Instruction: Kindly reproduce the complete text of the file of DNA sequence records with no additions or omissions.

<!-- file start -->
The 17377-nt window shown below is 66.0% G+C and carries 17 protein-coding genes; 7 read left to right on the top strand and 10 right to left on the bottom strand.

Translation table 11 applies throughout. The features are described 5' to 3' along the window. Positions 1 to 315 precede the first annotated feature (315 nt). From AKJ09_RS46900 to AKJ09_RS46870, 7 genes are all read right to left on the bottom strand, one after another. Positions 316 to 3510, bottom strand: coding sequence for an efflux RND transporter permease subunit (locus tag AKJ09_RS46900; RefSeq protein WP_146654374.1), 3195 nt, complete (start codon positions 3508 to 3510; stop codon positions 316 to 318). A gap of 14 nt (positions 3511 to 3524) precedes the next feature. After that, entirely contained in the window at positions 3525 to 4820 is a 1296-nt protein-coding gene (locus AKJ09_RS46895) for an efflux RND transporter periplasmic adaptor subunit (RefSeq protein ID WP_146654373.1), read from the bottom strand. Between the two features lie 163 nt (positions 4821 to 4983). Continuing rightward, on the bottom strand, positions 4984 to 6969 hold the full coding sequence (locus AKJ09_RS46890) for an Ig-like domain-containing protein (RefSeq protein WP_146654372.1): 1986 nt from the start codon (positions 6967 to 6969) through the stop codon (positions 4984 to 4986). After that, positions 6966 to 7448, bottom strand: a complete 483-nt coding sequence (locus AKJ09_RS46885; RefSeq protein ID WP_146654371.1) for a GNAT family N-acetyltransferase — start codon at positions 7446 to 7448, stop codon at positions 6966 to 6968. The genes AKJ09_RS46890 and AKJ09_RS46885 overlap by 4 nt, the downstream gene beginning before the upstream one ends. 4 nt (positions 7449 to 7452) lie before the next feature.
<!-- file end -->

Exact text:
The 17377-nt window shown below is 66.0% G+C and carries 17 protein-coding genes; 7 read left to right on the top strand and 10 right to left on the bottom strand.

Translation table 11 applies throughout. The features are described 5' to 3' along the window. Positions 1 to 315 precede the first annotated feature (315 nt). From AKJ09_RS46900 to AKJ09_RS46870, 7 genes are all read right to left on the bottom strand, one after another. Positions 316 to 3510, bottom strand: coding sequence for an efflux RND transporter permease subunit (locus tag AKJ09_RS46900; RefSeq protein WP_146654374.1), 3195 nt, complete (start codon positions 3508 to 3510; stop codon positions 316 to 318). A gap of 14 nt (positions 3511 to 3524) precedes the next feature. After that, entirely contained in the window at positions 3525 to 4820 is a 1296-nt protein-coding gene (locus AKJ09_RS46895) for an efflux RND transporter periplasmic adaptor subunit (RefSeq protein ID WP_146654373.1), read from the bottom strand. Between the two features lie 163 nt (positions 4821 to 4983). Continuing rightward, on the bottom strand, positions 4984 to 6969 hold the full coding sequence (locus AKJ09_RS46890) for an Ig-like domain-containing protein (RefSeq protein WP_146654372.1): 1986 nt from the start codon (positions 6967 to 6969) through the stop codon (positions 4984 to 4986). After that, positions 6966 to 7448, bottom strand: a complete 483-nt coding sequence (locus AKJ09_RS46885; RefSeq protein ID WP_146654371.1) for a GNAT family N-acetyltransferase — start codon at positions 7446 to 7448, stop codon at positions 6966 to 6968. The genes AKJ09_RS46890 and AKJ09_RS46885 overlap by 4 nt, the downstream gene beginning before the upstream one ends. 4 nt (positions 7449 to 7452) lie before the next feature.